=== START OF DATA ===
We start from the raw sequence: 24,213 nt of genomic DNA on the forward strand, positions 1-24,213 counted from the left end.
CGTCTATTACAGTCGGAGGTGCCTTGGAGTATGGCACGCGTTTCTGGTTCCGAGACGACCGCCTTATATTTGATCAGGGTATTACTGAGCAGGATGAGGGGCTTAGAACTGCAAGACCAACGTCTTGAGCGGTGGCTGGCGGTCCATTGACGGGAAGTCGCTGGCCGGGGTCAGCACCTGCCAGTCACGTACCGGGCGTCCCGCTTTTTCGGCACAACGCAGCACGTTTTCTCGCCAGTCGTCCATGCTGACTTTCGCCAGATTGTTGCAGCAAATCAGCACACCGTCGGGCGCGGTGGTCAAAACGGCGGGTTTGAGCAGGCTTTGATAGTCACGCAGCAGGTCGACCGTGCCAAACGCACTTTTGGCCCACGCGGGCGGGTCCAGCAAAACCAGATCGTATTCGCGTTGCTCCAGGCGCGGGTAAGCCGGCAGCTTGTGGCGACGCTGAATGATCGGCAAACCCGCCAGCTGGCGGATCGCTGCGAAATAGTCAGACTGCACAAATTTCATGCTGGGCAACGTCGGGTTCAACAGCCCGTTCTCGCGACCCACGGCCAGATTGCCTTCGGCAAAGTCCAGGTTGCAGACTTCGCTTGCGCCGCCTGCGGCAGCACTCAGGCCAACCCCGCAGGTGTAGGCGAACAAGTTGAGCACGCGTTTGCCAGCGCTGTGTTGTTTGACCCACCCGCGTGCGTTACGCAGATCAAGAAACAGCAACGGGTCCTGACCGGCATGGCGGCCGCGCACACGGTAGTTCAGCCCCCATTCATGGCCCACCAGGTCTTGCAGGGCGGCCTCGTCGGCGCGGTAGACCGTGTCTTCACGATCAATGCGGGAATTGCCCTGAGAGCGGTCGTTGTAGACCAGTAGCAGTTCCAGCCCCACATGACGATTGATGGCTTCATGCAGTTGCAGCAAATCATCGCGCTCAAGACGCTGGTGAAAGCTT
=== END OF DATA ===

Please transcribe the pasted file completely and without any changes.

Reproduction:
We start from the raw sequence: 24,213 nt of genomic DNA on the forward strand, positions 1-24,213 counted from the left end.
CGTCTATTACAGTCGGAGGTGCCTTGGAGTATGGCACGCGTTTCTGGTTCCGAGACGACCGCCTTATATTTGATCAGGGTATTACTGAGCAGGATGAGGGGCTTAGAACTGCAAGACCAACGTCTTGAGCGGTGGCTGGCGGTCCATTGACGGGAAGTCGCTGGCCGGGGTCAGCACCTGCCAGTCACGTACCGGGCGTCCCGCTTTTTCGGCACAACGCAGCACGTTTTCTCGCCAGTCGTCCATGCTGACTTTCGCCAGATTGTTGCAGCAAATCAGCACACCGTCGGGCGCGGTGGTCAAAACGGCGGGTTTGAGCAGGCTTTGATAGTCACGCAGCAGGTCGACCGTGCCAAACGCACTTTTGGCCCACGCGGGCGGGTCCAGCAAAACCAGATCGTATTCGCGTTGCTCCAGGCGCGGGTAAGCCGGCAGCTTGTGGCGACGCTGAATGATCGGCAAACCCGCCAGCTGGCGGATCGCTGCGAAATAGTCAGACTGCACAAATTTCATGCTGGGCAACGTCGGGTTCAACAGCCCGTTCTCGCGACCCACGGCCAGATTGCCTTCGGCAAAGTCCAGGTTGCAGACTTCGCTTGCGCCGCCTGCGGCAGCACTCAGGCCAACCCCGCAGGTGTAGGCGAACAAGTTGAGCACGCGTTTGCCAGCGCTGTGTTGTTTGACCCACCCGCGTGCGTTACGCAGATCAAGAAACAGCAACGGGTCCTGACCGGCATGGCGGCCGCGCACACGGTAGTTCAGCCCCCATTCATGGCCCACCAGGTCTTGCAGGGCGGCCTCGTCGGCGCGGTAGACCGTGTCTTCACGATCAATGCGGGAATTGCCCTGAGAGCGGTCGTTGTAGACCAGTAGCAGTTCCAGCCCCACATGACGATTGATGGCTTCATGCAGTTGCAGCAAATCATCGCGCTCAAGACGCTGGTGAAAGCTT